... the whole point of this article is for TW to be able to go "Nar nar ne-nar, nar! Told you so!!!"?
Possibly followed with an implication that, because *this* example has worked so well, we shouldn't to *anything* to try to alleviate poverty since the Free Market will do that so well for itself.
Of course there's the small matter that that article was from 2007.
Here's a quote from one written in 2012 Problems plaguing Kerala's once-thriving fishing industry:
* * * * *
"The state's fish production has fallen by 40,000 tonnes over the past nine years, though the volume of fish caught by mechanised trawlers has doubled to more than 2 lakh tonnes in 20 years, data from the state's Directorate of Fisheries shows. Traditional fishing fell nearly 60% during the period.
"The state has imposed a ban on trawling during the monsoon, but it seldom takes action on illegal trawlers,'' says Peter. "Often, we are out in the deep sea for days on single-engine-driven boats,'' says Arumugam, a fisherman. He says Kerala fishermen sometimes go as far as the Gujarat coast, and even towards the Gulf, looking for a good catch.
Kurup notes, "There has been an 80% decline in cat fish and black fish alone.'' He notes that bottom trawlers throw non-commercial fish and planktons back into the sea. "The seabed over the years will be filled with this garbage," he warns. The tropical Arabian coast is still home to at least 200 species of fish compared with Pacific and Atlantic coasts which have far less diversity.
"We need to device our own marine management systems and support the livelihood of traditional fishermen in the country,'' says Deepak Apte, deputy director of Bombay Natural History Society. Until then, for people like Johnson, casting the net is a game of dice.
* * * * *
In other words the Free Market has also created conditions whereby those fishermen who had benefitted from what TW describes, now find themselves unable to make a living because big, commercial operators have moved in, over-fished the area and screwed up the eco-system.
Again, I ask: Cui bono?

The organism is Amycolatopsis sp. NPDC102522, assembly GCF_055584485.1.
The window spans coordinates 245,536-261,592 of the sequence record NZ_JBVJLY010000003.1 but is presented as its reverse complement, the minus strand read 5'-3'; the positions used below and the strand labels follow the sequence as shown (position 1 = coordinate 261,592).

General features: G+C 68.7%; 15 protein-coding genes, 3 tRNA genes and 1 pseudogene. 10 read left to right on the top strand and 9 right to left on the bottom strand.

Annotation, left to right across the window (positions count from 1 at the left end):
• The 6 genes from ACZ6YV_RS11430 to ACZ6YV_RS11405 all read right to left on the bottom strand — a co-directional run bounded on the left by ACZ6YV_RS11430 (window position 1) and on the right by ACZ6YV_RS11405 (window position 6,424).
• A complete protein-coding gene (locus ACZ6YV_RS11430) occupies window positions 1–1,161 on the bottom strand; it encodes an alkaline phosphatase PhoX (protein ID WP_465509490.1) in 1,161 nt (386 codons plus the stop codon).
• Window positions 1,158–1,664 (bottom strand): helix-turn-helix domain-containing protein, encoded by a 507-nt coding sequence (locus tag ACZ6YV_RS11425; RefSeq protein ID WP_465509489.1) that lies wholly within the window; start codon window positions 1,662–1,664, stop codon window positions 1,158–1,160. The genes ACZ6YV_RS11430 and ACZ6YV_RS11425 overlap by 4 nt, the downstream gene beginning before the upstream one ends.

The US should *demonstrate* that their requests are "proportionate and necessary" not simply say "We say they are so Ner! And if you don't like it, we'll pick up our marbles and go home... so double Ner!"
> I've said absolutely nothing at all about any "trickle down" effect. That being where Steve-o goes and buys a new yacht with his billions and thus provides a living to a few carpenters.
Exactly! Meanwhile his products are being made by the cheapest labour possible, being sold by people who don't get paid much more and the profits go into his bank account and to those who are rich enough to be able to put spare money into shares to get dividends.
In the mean time we get the latest shiny-shiny which will rapidly become obsolete or break down and probably has no servicable parts in it (maybe not even a replaceable battery!) so we're induced (if not forced) to "upgrade" to "benefit" and so it goes on.
Translation: Let me cherry-pick one argument that I can nit-pick and use that to "disprove" her entire case.
Interestingly, TW doesn't mention this bit:
"Some economists argue that the reward for the state comes through taxation. This, in theory, is right. Innovation-led growth should lead to an increase in tax revenue – but not if the companies that benefit the most from innovations don’t pay much tax compared to the income they generate, not only as a result of loopholes but also because of their continual lobbying for tax incentives and tax cuts that they say they need to foster innovation. It’s not a coincidence that groups such as the National Venture Capital Association helped convince the US government to reduce capital gains tax by 50 per cent in only five years in the late 1970s – an “innovation policy” later copied by Tony Blair’s government. (A policy that even Warren Buffett has admitted has had no effect on investment but lots on inequality.)"
TW says "We're only making the observation that if we allow someone who has increased global growth rates so markedly to keep his pile of cash, then this will encourage the next person with an idea that might boost global growth rates to get on with it. This is not a moral nor justice "deserved rewards" style argument. It's a purely utilitarian one regarding incentives that induce people to try."